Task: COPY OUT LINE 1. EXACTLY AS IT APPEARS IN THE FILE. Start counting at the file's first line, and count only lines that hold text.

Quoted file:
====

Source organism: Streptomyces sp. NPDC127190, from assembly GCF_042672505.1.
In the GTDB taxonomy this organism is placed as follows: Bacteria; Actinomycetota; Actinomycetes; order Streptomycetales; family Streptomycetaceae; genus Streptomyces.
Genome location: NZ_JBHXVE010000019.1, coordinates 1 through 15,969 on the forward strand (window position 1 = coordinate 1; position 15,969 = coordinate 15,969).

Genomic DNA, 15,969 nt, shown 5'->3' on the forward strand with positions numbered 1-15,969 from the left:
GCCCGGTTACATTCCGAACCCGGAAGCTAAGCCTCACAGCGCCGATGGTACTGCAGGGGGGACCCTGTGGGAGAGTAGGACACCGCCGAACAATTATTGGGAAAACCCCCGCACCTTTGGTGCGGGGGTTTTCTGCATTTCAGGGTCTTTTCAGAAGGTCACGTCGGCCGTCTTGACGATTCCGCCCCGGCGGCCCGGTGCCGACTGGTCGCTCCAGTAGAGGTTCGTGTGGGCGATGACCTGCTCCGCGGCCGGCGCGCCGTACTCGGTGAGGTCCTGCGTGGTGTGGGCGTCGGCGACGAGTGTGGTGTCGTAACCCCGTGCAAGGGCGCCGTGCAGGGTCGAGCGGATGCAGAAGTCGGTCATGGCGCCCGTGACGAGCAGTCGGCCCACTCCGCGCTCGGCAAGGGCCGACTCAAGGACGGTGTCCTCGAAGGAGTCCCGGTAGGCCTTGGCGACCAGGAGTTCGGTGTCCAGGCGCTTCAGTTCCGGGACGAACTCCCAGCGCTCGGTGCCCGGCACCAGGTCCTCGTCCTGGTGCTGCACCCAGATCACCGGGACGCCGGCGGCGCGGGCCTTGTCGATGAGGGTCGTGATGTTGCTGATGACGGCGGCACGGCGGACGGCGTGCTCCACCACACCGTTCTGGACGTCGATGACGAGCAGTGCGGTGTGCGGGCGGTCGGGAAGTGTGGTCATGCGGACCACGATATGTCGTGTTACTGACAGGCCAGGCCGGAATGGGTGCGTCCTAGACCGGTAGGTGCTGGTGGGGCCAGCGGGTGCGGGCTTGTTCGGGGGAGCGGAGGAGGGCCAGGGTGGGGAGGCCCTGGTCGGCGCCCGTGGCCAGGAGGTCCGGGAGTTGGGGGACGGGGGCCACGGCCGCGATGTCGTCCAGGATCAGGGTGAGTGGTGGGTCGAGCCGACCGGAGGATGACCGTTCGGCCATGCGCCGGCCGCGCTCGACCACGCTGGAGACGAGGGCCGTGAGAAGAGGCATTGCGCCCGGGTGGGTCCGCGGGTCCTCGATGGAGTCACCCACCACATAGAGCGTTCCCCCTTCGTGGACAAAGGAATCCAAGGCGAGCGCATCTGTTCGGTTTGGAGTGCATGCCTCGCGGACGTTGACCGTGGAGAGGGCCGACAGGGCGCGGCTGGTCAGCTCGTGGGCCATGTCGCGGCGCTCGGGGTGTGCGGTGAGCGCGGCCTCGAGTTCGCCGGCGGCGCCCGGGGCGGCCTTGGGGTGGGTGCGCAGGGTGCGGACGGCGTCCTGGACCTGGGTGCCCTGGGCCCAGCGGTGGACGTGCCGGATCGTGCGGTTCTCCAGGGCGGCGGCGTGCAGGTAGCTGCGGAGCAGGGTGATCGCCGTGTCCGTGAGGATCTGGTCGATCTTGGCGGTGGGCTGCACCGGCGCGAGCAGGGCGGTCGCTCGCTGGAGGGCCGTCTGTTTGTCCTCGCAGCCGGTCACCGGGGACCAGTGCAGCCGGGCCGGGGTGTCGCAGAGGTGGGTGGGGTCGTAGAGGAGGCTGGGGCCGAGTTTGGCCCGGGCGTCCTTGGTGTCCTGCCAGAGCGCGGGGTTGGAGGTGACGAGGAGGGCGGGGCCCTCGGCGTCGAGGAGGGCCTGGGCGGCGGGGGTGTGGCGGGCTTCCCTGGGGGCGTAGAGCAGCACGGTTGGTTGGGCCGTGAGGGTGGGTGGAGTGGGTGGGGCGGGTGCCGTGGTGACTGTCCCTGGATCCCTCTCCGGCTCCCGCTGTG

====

Source organism: Streptomyces sp. NPDC127190, from assembly GCF_042672505.1.